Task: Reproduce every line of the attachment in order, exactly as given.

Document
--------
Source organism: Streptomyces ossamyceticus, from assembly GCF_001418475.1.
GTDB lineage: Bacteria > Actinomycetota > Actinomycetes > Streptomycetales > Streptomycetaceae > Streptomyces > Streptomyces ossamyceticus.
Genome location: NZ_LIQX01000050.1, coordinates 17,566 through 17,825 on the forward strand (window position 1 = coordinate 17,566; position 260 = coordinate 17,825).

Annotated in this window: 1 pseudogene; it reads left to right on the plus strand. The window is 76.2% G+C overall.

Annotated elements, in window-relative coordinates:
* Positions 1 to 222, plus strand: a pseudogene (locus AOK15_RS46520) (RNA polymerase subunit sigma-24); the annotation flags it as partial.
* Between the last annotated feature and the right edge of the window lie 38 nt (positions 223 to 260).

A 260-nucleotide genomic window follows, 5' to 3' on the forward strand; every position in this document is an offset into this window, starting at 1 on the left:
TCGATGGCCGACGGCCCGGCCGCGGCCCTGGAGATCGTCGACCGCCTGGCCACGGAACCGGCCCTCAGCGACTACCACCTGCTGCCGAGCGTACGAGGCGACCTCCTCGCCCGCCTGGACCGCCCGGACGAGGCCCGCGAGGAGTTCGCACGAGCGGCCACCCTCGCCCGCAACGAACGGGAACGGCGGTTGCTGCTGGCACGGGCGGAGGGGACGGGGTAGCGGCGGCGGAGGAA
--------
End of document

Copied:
Source organism: Streptomyces ossamyceticus, from assembly GCF_001418475.1.
GTDB lineage: Bacteria > Actinomycetota > Actinomycetes > Streptomycetales > Streptomycetaceae > Streptomyces > Streptomyces ossamyceticus.
Genome location: NZ_LIQX01000050.1, coordinates 17,566 through 17,825 on the forward strand (window position 1 = coordinate 17,566; position 260 = coordinate 17,825).

Annotated in this window: 1 pseudogene; it reads left to right on the plus strand. The window is 76.2% G+C overall.

Annotated elements, in window-relative coordinates:
* Positions 1 to 222, plus strand: a pseudogene (locus AOK15_RS46520) (RNA polymerase subunit sigma-24); the annotation flags it as partial.
* Between the last annotated feature and the right edge of the window lie 38 nt (positions 223 to 260).

A 260-nucleotide genomic window follows, 5' to 3' on the forward strand; every position in this document is an offset into this window, starting at 1 on the left:
TCGATGGCCGACGGCCCGGCCGCGGCCCTGGAGATCGTCGACCGCCTGGCCACGGAACCGGCCCTCAGCGACTACCACCTGCTGCCGAGCGTACGAGGCGACCTCCTCGCCCGCCTGGACCGCCCGGACGAGGCCCGCGAGGAGTTCGCACGAGCGGCCACCCTCGCCCGCAACGAACGGGAACGGCGGTTGCTGCTGGCACGGGCGGAGGGGACGGGGTAGCGGCGGCGGAGGAA